Update on Roasting at Home

by Don Holly

Fate has a way of humbling those who think they know it all. Two days after I delivered my last article to VirtualCoffee, titled "Home Coffee Roasting", I received a Williams & Sonoma mail-order catalog and saw an item called the Fresh Roast Coffee Roaster for $150, which I immediately ordered. Five days after I received that model I received a competing brand as a complimentary sample from Hearthware. So, before my article, which recommended using hot air popcorn poppers for coffee roasting, could even be put onto the Internet, it was outdated. (It's scary when reality turns out to still be faster than the Internet.) I now offer an update on Home Coffee Roasting given the advent of two new models of units purposefully designed for such a task, which are already enjoying retail exposure.

My understanding is that a patent fight, resolved finally by the passage of time, had prevented the introduction of hot-air based home coffee roasters. Now that the patent has expired, two machines are readily available to consumers who want to roast coffee the way they want it, when they want it (well, almost). Apparently there are also several other manufacturers of home appliances that have their own versions of consumer coffee roasters nearly ready for introduction to the marketplace. The two brave preliminary players are Fresh Roast and Hearthware, whose units came on the market in September through various retail channels, including mail order, big box and specialty retailers. Through the holiday season, I estimate that they will sell at least 50,000 units combined. It may not get the kind of attention that breadmakers did several years ago, but it will probably do better as a category than did yogurt machines back in the late '70s.

So how do they work? Well, I won't repeat all the adages that I shared in my first article on this subject (it should still be available in the archives of VirtualCoffee for perusal if you missed it), but they still hold true even with machines that are engineered to be coffee roasters. It is obvious that the manufacturers focused on producing a machine that could be retailed at less than $200-a magic threshold for consumer acceptance of a small appliance. Simple and obvious features that would have improved the performance are just plain missing-more than likely a consideration of economy. As a result, these machines are amateurish devices at best and cannot produce a consistently great development of roast. However, here are two of my previously published adages that are relevant to restate:

  • Coffee that is freshly roasted by an amateur is better than stale professionally roasted coffee
  • Roasting your own coffee at home sure is fun

Several members of the Technical Standards Committee of the SCAA came to the lab of the Specialty Coffee Institute to put these two machines through their paces. We pulled out the stopwatches, thermometers, and cupping spoons, and ran four batches each through the two machines we had on hand. We used a Costa Rica Tarrazu SHB-EB coffee for all the tests, which is a good representative of specialty coffee, although it is demanding on a roaster because of its density. We also produced a roast from our laboratory sample roaster, an electric STA IMPIANTI fitted with one of Agtron's roast development controllers, to provide a basis of comparison. We alternated between the roasters' batch cycles to allow the machines to cool down between roasts. We then cupped (the professional taste evaluation procedure) samples from each of the batches to evaluate the quality of roast development. It would be unfair to the machines to reveal the opinions of the participants-we were having too much fun to be too scientific-but it is important to note that there was not a solid consensus as to which machine was the favorite. Both had trade-offs. The Hearthware roasts three ounces versus the Fresh Roast's two ounces. The Fresh Roast operates at about half the decibels of the Hearthware. Both are easy to use and clean, and both come with appropriate instructions and mediocre green bean samples, worthy only of breaking-in the machine for the first few roasts. With the built-in cooling cycles, they are an improvement over a hot-air popcorn popper.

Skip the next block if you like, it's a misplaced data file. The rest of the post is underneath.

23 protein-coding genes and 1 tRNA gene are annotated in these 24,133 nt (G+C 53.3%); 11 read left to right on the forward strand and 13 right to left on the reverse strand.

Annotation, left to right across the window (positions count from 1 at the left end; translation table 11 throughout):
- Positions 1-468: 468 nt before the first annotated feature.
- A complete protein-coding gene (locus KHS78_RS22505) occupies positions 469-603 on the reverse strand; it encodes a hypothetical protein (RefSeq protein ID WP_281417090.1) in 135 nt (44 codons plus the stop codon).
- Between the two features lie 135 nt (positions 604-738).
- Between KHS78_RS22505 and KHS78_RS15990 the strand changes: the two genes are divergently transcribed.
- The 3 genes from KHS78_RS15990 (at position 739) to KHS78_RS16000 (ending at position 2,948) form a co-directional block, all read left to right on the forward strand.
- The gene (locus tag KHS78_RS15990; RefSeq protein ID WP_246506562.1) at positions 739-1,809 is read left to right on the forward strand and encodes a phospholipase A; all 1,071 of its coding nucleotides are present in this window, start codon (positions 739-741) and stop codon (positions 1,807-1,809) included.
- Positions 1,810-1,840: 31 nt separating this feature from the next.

So the question remaining is, will these machines foster a huge growth in home roasting? Possibly, although such phenomena require unpredictable forces (e.g. a Seinfeld character gets one and this event being the subject matter of a popular episode). Only fanatics will use a home roaster regularly--it generates too much heat, noise, and aroma to be operated inside a house--the rest will gather dust in kitchen cabinets. But having home coffee roasters easily available to consumers is a good thing, for many reasons, and I applaud the efforts of Fresh Roast and Hearthware for bringing their models to the market.

Don Holly is administrative director for the Specialty Coffee Association of America. He can be reached at dholly@scaa.org with questions or comments.

Don Holly Don Holly is administrative director for the Specialty Coffee Association of America. He can be reached at dholly@scaa.org with questions or comments.


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